Matthew 7:21-27

Words Made Flesh by Rev. Paul Scalia
Reprinted be permission of "The Arlington Catholic Herald"

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Matthew wrote to show that Christ was the
Messiah and fulfilled the Jewish prophecies.

Jesus said to his disciples: "Not everyone who says to me, 'Lord, Lord,'  will enter the kingdom of heaven, but only the one who does the will of my Father in heaven.  Many will say to me on that day, 'Lord, Lord, did we not prophesy in your name?  Did we not drive out demons in your name?  Did we not do mighty deeds in your name?  Then I will declare to them solemnly, 'I never knew you.  Depart from me, you evil doers."

"Everyone who listens to these words of mine and acts on them will be like a wise man who built his house on rock.  The rain fell, the floods came, and the winds blew and buffeted the house.  But it did not collapse; it had been set solidly on rock.  Any everyone who listens to these words of mine but does not act on them will be like a fool who built his house on sand.  The rain fell,  the  floods  came,  and  the  winds blew and buffeted the house.   And it collapsed  and  was  completely ruined."


“Actions speak louder than words,” we say.  “He’s all talk,” to describe the man who says a lot and does nothing.  Or simply, “Talk is cheap.”


These phrases from our culture all express the same basic point: words and actions must go together.  They do not mean that words are useless.  On the contrary, it is precisely because we believe words have importance that we fault those whose actions contradict what they say.  We sense instinctively – on a natural, gut level – that the man whose words and actions do not match up is himself divided.  He lacks the integrity necessary to be a genuine human person.  He is not one man but two.


If such hypocrisy offends us on the natural level, how much more must it offend Our Lord on the supernatural.  Thus He Himself declares, “not everyone who says to me, ‘Lord, Lord,’ will enter the kingdom of heaven, but only the one who does the will of my Father in heaven.” (Mt 7:21)  Our Lord does not intend to rob words of their significance but to emphasize that because our words are important they must be put into action.  The faith we profess must be lived.  Our words must become flesh.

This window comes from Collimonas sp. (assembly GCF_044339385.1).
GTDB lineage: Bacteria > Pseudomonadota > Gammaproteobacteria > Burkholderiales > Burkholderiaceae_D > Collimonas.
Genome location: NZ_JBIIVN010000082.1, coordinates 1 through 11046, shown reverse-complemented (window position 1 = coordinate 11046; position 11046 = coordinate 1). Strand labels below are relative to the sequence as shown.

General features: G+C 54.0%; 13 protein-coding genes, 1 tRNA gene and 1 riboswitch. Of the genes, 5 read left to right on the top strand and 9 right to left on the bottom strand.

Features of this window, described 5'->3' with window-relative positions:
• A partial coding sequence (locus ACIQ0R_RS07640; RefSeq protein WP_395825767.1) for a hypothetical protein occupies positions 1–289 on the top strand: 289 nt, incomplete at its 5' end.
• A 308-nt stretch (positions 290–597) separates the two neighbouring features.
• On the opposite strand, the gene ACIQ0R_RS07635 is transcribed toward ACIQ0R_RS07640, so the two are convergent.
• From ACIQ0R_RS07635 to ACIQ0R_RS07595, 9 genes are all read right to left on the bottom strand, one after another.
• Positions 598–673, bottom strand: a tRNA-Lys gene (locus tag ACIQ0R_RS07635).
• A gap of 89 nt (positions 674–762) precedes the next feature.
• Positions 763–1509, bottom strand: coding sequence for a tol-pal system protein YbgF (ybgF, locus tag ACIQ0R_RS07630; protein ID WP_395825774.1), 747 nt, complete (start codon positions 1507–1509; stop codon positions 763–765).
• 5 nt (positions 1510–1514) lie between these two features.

Christ has not arbitrarily decided to deny celestial entrance to those who say one thing and do another.  Such men deny themselves entrance because they lack the integrity of soul necessary for heaven.  They not only lie but also make themselves into a lie; they are one thing in word and another in action.


 For this reason, Our Lord will say to such men, “I never knew you.” (Mt 7:23)  Of course, as God, Our Lord knows them better than they know themselves.  But, in a sense, He can never know them because as fundamentally divided men – as disintegrated men –they cannot really be known.


This demand for integrity of word and action helps explain the Church’s rules, restrictions and requirements.  Mother Church wants to keep us from hypocrisy – to ensure that we live according to what we believe.  In this regard, Pope Benedict recently observed that we Americans are particularly susceptible to a “separation of faith from life: living ‘as if God did not exist.”


John Paul II called this “practical atheism” – professing the Faith of the redeemed but not living as one redeemed.  And the world longs to see in us this integrity of faith and action.  How will the world believe in a Redeemer unless we live as a people redeemed?


Catholic worship depends on such integrity, on the unity of interior devotion and exterior action.  Our thoughts, words and actions must be one in a common movement to God the Father – otherwise, our worship is empty.


So Mother Church trains us in integrity of worship.  In the Mass she unites our words and actions.  As we make the sign of the cross we say, “In the name of the Father, and of the Son and of the Holy Spirit.”  As we say that we have sinned through our own fault we strike our breasts.  As we profess our belief in the Incarnation we bow low.  Our words become flesh.  The liturgy’s unity of word and action should characterize the entire Catholic life.


Likewise, Catholic morality is simply the living out of the Faith we profess.  Especially by works of charity we give flesh to the words “God is love.” (1 Jn 4:16)  And again, the world has a right to see such integrity in us.

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